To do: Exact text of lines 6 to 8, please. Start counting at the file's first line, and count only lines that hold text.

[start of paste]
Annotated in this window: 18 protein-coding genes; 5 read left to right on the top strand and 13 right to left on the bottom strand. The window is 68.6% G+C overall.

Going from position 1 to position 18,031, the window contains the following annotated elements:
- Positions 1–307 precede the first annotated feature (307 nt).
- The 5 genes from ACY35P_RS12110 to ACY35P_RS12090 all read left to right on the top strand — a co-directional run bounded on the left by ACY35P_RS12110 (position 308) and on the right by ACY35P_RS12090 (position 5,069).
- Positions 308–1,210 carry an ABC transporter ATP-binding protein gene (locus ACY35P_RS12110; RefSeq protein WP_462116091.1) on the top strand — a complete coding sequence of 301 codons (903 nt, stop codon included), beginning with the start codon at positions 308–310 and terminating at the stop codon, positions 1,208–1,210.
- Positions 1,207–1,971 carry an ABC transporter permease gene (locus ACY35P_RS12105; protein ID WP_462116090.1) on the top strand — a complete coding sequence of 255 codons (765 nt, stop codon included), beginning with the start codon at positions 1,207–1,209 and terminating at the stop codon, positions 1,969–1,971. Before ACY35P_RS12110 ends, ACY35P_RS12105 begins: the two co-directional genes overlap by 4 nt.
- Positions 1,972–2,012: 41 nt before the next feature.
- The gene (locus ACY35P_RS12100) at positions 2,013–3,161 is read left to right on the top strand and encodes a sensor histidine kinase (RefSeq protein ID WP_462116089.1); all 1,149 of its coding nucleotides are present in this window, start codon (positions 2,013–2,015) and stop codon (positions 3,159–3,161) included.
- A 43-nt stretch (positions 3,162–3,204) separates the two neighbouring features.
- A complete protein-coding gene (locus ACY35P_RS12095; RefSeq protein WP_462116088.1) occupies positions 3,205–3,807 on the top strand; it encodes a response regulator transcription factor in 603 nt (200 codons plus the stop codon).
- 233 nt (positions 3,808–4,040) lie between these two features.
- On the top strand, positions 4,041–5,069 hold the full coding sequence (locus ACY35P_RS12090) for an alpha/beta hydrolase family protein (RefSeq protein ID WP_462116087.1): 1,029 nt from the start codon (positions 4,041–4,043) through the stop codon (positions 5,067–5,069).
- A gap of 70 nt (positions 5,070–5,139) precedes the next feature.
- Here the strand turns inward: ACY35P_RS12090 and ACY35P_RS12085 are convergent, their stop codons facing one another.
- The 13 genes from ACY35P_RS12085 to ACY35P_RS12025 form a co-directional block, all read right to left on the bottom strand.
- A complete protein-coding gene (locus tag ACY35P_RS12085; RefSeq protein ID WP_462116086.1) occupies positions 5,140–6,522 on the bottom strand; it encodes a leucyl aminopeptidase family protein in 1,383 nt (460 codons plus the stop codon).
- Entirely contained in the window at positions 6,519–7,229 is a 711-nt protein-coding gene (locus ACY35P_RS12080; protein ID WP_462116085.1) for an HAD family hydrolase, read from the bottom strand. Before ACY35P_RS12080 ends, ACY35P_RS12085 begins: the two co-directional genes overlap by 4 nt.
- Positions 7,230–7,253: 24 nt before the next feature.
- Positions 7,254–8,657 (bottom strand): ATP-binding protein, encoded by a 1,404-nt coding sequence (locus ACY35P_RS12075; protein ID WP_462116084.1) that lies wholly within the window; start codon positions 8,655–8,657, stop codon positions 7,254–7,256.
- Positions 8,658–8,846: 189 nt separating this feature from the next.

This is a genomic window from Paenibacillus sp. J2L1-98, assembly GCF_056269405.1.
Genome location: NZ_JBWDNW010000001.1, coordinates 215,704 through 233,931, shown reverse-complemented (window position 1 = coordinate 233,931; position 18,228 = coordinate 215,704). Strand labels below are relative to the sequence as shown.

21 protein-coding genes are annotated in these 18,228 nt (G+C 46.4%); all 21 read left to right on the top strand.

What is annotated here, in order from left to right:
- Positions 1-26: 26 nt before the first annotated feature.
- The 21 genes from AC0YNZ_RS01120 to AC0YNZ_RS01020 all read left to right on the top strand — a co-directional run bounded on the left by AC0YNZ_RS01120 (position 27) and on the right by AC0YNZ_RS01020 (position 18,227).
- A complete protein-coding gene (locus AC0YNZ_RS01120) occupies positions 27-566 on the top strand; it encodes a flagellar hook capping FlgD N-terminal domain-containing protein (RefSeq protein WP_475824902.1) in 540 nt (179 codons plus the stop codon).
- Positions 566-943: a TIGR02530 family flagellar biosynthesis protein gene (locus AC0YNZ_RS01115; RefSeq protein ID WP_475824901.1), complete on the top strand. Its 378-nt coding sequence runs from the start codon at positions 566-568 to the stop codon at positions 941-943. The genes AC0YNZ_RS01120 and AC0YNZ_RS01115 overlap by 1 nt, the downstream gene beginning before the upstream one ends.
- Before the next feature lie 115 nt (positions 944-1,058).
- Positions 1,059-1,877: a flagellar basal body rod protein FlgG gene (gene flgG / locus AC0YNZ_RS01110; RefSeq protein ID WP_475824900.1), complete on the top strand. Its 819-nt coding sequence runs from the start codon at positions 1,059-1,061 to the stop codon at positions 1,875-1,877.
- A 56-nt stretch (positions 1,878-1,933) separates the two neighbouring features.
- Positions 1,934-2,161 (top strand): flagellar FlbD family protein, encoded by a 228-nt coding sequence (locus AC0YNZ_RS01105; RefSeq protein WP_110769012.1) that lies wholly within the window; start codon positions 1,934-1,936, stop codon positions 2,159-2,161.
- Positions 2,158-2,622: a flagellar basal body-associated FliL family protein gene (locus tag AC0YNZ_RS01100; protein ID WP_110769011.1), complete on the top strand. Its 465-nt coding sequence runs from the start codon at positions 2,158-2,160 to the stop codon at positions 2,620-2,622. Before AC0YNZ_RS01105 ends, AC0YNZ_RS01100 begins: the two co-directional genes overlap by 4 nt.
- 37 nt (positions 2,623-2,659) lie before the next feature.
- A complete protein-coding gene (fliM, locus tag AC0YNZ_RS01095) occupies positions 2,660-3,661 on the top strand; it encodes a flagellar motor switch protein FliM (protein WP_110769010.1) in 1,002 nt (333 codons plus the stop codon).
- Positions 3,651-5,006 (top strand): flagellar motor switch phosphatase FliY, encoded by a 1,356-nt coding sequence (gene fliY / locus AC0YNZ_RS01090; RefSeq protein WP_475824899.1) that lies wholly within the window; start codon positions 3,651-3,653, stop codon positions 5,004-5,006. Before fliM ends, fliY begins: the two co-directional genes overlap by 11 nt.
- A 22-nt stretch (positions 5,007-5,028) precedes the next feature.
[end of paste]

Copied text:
- Positions 1,207–1,971 carry an ABC transporter permease gene (locus ACY35P_RS12105; protein ID WP_462116090.1) on the top strand — a complete coding sequence of 255 codons (765 nt, stop codon included), beginning with the start codon at positions 1,207–1,209 and terminating at the stop codon, positions 1,969–1,971. Before ACY35P_RS12110 ends, ACY35P_RS12105 begins: the two co-directional genes overlap by 4 nt.
- Positions 1,972–2,012: 41 nt before the next feature.
- The gene (locus ACY35P_RS12100) at positions 2,013–3,161 is read left to right on the top strand and encodes a sensor histidine kinase (RefSeq protein ID WP_462116089.1); all 1,149 of its coding nucleotides are present in this window, start codon (positions 2,013–2,015) and stop codon (positions 3,159–3,161) included.